MOURNING – While coming back from a kidney transplant to win a chip with Miami in ’06 is pretty epic, Zo’s finest moment came early on his career, during his rookie season to be exact. His first year in the league coincided with the Hornets first playoff berth squaring off against the favoured Boston Celtics in the first round. Holding a 2-1 lead in the series, Game 4 came down to the last possession and as Mourning famously drained a jumper from the top of the key, he eliminated the Celtics and handed the Hornets their first playoff series win in franchise history.

Both moments are iconic moments in NBA history and it’s tough to separate the two. The edge goes to Mourning here though, upsetting the Supersonics was more of a team achievement from Mutombo’s perspective and not many former players can say they were solely responsible for a franchises’ first playoff series win.
Edge: Mourning. Just


AS touched upon earlier both of these guys were elite defenders and that field is where a lot of their awards and recognition came from too. Mourning was selected to two All-Defensive 1st teams, and Mutombo made three. However, Mutombo also made the All-Defensive 2nd team three teams, giving him six all-defense selections in total, as well as winning four Defensive Player of the Year awards to Mourning’s two. They both made plenty of All-Star appearances as well (seven for Mourning, eight for Mutombo), but the defensive awards give Mutombo the win here.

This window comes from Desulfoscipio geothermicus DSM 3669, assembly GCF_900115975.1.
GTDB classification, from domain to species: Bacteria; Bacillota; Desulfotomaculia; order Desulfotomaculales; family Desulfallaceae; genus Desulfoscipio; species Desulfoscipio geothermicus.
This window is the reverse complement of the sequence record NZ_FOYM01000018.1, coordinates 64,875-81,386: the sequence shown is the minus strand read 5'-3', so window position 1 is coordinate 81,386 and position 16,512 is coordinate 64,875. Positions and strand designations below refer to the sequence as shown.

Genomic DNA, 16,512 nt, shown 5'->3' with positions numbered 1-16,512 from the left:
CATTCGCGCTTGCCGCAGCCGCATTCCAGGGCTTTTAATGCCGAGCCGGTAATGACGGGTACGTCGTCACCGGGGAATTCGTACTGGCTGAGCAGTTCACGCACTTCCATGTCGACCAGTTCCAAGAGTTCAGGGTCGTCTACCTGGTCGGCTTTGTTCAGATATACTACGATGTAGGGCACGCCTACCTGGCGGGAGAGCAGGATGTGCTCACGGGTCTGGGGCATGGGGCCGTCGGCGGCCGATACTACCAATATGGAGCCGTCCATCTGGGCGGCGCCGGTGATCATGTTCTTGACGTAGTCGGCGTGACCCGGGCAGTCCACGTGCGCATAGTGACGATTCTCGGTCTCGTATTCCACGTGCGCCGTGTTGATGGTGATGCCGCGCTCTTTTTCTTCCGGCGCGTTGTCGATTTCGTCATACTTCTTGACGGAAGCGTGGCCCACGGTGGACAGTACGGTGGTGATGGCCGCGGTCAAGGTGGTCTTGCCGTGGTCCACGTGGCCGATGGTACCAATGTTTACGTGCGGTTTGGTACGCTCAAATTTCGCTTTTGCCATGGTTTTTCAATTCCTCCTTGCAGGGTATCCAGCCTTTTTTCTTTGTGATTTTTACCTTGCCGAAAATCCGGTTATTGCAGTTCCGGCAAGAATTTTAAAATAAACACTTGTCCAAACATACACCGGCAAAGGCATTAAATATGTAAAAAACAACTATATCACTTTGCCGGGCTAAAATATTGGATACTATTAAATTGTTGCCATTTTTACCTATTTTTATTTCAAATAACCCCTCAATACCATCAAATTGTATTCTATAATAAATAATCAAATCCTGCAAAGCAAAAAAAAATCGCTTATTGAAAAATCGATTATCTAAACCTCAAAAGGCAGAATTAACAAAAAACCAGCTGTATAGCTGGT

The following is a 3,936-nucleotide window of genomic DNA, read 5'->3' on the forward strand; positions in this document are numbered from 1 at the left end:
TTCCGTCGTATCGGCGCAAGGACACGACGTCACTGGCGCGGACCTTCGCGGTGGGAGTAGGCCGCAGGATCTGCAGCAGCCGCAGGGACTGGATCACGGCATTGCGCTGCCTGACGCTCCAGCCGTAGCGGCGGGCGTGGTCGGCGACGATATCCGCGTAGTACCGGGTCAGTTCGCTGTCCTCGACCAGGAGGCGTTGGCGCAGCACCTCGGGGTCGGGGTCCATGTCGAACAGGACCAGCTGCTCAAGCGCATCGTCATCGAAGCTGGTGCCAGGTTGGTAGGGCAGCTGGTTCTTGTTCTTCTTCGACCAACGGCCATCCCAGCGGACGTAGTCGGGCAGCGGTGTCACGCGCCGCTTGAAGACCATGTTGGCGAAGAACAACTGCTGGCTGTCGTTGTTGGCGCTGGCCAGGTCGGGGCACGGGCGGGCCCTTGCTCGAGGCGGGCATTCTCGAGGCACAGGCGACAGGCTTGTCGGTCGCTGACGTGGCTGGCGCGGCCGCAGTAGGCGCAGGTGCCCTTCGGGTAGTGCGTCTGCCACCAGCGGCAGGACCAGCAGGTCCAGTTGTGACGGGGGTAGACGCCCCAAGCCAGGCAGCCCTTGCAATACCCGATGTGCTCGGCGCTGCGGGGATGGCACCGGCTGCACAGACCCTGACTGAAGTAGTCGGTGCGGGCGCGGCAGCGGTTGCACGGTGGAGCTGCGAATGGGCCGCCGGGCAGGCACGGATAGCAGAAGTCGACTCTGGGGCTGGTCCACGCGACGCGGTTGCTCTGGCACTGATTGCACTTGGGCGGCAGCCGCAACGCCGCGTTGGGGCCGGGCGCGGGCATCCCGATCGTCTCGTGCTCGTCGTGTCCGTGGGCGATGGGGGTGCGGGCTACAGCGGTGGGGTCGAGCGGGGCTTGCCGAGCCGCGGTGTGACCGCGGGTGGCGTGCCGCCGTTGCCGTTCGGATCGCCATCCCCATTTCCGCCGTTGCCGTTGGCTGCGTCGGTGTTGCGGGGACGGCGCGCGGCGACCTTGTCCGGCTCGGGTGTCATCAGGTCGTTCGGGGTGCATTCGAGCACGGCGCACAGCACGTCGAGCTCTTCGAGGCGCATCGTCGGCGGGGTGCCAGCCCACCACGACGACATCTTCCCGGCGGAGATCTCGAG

Edge: Mutombo


IT may be impossible to measure the impact that Dikembe Mutombo has had on the game of basketball. Hailing from Congo he is a well-known humanitarian worker and has twice won the leagues Citizenship of the Year award. Mutombo helped expand the NBA to African countries not only through his playing success but his many charitable organisations and endeavours. Mourning has done plenty of charity work himself, pairing with other professional American athletes to involves others in charity work and inspire others to volunteer their time and resources for the greater good of others. On the court, both were able to impact the game in a profound way early in their careers, but Mutombo’s defensive prowess and shot blocking ability (2nd highest career block tally) is far and away from the highest impacting factor either of these two had.
Edge: Mutombo


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ANOTHER compare the pair that ends in an appropriate 3-3 tie as a tribute to two legends. Alonzo Mourning is consistently underappreciated and had a stellar career, but he was helped by playing on some quality teams. Take nothing away from him offensively, as he comprehensively beats Mutombo in that regard, but it is impossible to not give the edge to Mutombo though, purely based on the impact he had on the game of basketball. A cultural ambassador for basketball throughout Africa, Mutombo’s play was able to expand the NBA’s global audience, while we witnessed one of the greatest defensive careers unfold in the process. Both had careers in a similar time period and of similar length and looking overall at their awards, impact, success and basketball career the verdict goes the way of Dikembe Mutombo.

Peace ✌️